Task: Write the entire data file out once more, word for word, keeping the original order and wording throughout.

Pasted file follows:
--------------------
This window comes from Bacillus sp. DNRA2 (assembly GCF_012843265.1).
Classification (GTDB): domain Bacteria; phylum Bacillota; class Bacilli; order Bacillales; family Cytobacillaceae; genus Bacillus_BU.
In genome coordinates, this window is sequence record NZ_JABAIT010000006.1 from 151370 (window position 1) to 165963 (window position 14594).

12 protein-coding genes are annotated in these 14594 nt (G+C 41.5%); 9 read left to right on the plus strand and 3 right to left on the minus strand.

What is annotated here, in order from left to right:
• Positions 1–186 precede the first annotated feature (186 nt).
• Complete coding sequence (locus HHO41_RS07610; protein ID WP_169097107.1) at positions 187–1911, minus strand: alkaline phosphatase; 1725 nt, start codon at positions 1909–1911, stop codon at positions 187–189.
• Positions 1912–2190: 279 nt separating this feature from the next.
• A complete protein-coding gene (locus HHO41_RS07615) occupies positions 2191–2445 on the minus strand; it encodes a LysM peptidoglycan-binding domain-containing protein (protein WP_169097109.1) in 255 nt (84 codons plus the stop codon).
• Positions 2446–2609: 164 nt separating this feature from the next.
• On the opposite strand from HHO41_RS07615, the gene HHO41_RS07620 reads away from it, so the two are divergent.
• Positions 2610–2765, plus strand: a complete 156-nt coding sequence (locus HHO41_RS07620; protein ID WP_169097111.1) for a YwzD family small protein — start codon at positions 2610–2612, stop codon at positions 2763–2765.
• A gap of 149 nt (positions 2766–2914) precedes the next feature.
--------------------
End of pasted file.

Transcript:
This window comes from Bacillus sp. DNRA2 (assembly GCF_012843265.1).
Classification (GTDB): domain Bacteria; phylum Bacillota; class Bacilli; order Bacillales; family Cytobacillaceae; genus Bacillus_BU.
In genome coordinates, this window is sequence record NZ_JABAIT010000006.1 from 151370 (window position 1) to 165963 (window position 14594).

12 protein-coding genes are annotated in these 14594 nt (G+C 41.5%); 9 read left to right on the plus strand and 3 right to left on the minus strand.

What is annotated here, in order from left to right:
• Positions 1–186 precede the first annotated feature (186 nt).
• Complete coding sequence (locus HHO41_RS07610; protein ID WP_169097107.1) at positions 187–1911, minus strand: alkaline phosphatase; 1725 nt, start codon at positions 1909–1911, stop codon at positions 187–189.
• Positions 1912–2190: 279 nt separating this feature from the next.
• A complete protein-coding gene (locus HHO41_RS07615) occupies positions 2191–2445 on the minus strand; it encodes a LysM peptidoglycan-binding domain-containing protein (protein WP_169097109.1) in 255 nt (84 codons plus the stop codon).
• Positions 2446–2609: 164 nt separating this feature from the next.
• On the opposite strand from HHO41_RS07615, the gene HHO41_RS07620 reads away from it, so the two are divergent.
• Positions 2610–2765, plus strand: a complete 156-nt coding sequence (locus HHO41_RS07620; protein ID WP_169097111.1) for a YwzD family small protein — start codon at positions 2610–2612, stop codon at positions 2763–2765.
• A gap of 149 nt (positions 2766–2914) precedes the next feature.